European Commission approves Kosovo’s SAA

By bne IntelliNews May 4, 2015

bne IntelliNews -


The European Commission adopted the proposal for a Stabilisation and Association Agreement (SAA) with Kosovo on April 30. The agreement, which is expected to come into effect in 2016, is an important step on Kosovo’s path to eventual EU membership.

Once it enters force, the agreement will be the first contractual relation between the EU and Kosovo. It links integration with the EU - including by establishing a free trade area - and the prospect of future EU membership to economic, political and administrative reforms. The specific progress that needs to be made is decided on a country by country basis.

"Today's adoption by the European Commission marks an important step in the relations between the European Union and Kosovo. It is now up to the EU Council and European Parliament to agree before it can be signed and enter into force in early 2016,” the head of the EU office in Kosovo and EU special representative, Samuel Zbogar, said in an April 30 statement

“Such a robust agreement will cement Kosovo's position in the mainstream of the EU's policy for the Western Balkans,” Zbogar added.

The European Council decided in June 2013 to authorise the opening of negotiations on the SAA after the EC confirmed Kosovo had met all short-term priorities identified in a 2012 feasibility study in the areas of rule of law, public administration, protection of minorities and trade. Negotiations on Kosovo’s SAA started in October 2013 and the agreement was initialled in May 2014.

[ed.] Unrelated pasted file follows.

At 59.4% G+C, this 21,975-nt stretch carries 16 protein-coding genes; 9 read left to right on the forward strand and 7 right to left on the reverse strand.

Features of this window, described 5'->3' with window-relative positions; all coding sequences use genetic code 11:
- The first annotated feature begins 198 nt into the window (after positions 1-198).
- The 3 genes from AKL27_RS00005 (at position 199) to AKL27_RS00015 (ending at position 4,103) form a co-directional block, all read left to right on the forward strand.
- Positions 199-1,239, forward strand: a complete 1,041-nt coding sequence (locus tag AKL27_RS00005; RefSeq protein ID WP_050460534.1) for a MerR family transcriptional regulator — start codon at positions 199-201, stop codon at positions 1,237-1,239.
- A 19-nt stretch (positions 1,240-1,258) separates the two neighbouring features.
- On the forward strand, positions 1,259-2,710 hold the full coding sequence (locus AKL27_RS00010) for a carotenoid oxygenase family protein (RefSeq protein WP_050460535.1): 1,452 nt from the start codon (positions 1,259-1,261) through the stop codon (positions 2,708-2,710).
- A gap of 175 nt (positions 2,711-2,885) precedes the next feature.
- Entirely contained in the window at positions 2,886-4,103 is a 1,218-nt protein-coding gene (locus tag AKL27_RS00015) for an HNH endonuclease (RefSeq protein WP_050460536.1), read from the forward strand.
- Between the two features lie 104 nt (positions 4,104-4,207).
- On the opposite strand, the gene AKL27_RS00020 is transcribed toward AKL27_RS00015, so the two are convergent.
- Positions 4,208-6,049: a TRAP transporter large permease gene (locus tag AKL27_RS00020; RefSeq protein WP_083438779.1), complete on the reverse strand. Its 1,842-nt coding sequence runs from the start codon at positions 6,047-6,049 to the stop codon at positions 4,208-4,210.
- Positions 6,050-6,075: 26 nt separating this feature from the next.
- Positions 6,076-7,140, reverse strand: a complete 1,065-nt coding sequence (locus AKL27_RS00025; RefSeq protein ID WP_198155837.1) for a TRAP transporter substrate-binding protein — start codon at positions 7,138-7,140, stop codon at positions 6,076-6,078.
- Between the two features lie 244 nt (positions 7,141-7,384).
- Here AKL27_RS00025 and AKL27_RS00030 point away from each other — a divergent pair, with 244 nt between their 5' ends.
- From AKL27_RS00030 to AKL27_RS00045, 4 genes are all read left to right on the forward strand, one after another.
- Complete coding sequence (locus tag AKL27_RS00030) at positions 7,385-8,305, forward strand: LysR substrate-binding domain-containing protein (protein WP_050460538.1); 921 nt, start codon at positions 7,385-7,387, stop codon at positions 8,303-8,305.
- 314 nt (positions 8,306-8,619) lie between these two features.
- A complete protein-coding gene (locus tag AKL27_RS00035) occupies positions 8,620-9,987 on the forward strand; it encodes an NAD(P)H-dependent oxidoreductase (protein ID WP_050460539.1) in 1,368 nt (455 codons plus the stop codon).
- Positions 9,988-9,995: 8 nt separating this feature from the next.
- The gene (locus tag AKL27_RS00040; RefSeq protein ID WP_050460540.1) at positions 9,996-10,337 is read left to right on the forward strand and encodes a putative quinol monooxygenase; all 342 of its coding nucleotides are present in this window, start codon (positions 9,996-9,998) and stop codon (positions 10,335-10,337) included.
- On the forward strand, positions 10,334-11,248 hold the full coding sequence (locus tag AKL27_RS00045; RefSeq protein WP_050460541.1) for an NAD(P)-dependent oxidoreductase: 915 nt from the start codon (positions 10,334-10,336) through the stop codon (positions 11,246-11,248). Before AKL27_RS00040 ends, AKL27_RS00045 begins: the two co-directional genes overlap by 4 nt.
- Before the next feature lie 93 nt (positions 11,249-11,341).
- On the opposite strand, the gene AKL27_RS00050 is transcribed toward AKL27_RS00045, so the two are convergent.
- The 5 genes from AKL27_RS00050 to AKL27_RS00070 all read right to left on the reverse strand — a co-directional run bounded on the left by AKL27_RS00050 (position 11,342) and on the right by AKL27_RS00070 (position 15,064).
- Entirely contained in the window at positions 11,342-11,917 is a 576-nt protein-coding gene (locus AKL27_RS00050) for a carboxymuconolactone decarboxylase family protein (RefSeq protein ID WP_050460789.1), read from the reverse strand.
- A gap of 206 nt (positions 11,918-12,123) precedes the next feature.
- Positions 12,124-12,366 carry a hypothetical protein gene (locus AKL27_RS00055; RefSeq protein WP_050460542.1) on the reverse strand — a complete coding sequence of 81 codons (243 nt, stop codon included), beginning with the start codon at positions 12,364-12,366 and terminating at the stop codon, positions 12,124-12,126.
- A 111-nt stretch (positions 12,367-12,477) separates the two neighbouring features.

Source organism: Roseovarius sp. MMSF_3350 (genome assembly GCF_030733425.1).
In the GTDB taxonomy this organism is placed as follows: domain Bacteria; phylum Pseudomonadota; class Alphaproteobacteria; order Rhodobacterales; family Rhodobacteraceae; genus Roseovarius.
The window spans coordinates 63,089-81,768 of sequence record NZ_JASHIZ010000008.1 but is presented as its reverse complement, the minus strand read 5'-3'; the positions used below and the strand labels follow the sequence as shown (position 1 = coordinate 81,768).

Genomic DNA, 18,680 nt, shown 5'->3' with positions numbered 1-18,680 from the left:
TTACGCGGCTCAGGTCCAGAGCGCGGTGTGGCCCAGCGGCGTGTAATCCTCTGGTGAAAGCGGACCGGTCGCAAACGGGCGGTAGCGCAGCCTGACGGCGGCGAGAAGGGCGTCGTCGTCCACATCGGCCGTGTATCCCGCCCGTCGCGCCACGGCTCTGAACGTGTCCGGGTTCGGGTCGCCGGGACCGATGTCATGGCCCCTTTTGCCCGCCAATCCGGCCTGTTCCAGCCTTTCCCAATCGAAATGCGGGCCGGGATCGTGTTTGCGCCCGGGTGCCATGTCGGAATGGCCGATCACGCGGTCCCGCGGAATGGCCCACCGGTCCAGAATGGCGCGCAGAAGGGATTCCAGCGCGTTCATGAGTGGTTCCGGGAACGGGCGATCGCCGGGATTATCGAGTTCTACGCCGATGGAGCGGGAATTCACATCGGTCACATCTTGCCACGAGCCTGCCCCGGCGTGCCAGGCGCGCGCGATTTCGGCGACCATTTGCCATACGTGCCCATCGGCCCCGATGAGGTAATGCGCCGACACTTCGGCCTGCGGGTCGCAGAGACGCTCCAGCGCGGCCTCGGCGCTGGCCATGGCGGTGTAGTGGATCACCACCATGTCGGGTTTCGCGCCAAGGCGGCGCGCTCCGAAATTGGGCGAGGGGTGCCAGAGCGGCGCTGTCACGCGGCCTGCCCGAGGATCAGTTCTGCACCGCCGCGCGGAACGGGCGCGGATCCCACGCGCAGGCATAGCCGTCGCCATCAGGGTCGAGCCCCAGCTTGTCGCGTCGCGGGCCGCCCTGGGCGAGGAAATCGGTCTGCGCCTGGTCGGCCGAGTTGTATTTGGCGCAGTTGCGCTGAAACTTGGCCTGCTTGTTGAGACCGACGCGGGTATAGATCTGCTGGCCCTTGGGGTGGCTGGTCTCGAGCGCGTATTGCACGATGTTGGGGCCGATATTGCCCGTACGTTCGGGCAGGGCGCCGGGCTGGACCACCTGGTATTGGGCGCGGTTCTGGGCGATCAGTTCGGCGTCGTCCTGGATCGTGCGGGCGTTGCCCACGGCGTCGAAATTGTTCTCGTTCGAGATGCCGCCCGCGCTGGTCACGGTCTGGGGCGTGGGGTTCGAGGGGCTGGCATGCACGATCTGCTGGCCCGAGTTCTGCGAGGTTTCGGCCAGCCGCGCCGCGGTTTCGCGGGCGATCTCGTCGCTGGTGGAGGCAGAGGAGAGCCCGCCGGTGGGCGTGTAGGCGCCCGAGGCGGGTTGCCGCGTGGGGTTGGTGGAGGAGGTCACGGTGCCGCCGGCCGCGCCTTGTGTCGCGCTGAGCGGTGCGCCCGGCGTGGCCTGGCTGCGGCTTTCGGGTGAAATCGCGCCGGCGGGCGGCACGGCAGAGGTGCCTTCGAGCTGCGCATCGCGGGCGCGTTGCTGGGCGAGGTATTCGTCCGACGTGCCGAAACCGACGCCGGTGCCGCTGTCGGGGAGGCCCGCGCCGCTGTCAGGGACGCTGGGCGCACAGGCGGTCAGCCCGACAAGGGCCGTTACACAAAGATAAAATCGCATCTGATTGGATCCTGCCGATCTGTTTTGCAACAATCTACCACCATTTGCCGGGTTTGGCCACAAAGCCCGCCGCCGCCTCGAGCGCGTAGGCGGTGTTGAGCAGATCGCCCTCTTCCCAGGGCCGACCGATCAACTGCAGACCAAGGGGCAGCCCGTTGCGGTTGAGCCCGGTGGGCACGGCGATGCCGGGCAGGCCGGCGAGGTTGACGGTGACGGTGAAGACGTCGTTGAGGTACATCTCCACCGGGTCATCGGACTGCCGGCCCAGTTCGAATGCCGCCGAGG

Prime Minister Isa Mustafa said in an April 30 statement that he welcomed the EC’s adoption of the proposal for Kosovo’s SAA.

“This decision today is the first and important step towards signing the SAA, such as a contractual mechanism between the Kosovo and EU,” Mustafa’s statement said.

“The government of Kosovo commits to be a serious partner in this common journey, based on European values, and will perform with dedication and responsibility all the duties and obligations, with the aim of meeting and implementing all the criteria required for this major vision for our country.”

The SAA provides a framework for political dialogue and covers co-operation in sectors, such as justice, trade, education, employment, energy, environment and other policy areas.

The latest EU enlargement report published in October 2014 notes that the initialling of the SAA in July was “a milestone on Kosovo’s European integration path”, and commended progress made in the normalisation of relations with Serbia.

However, it added that Kosovo “faces numerous challenges”, citing in particular the rule of law including judicial independence, and limited results in the fight against organised crime and corruption. Both political and economic reforms stalled in the second half of 2014, during the six-month wait for a new government to be formed after the June general election.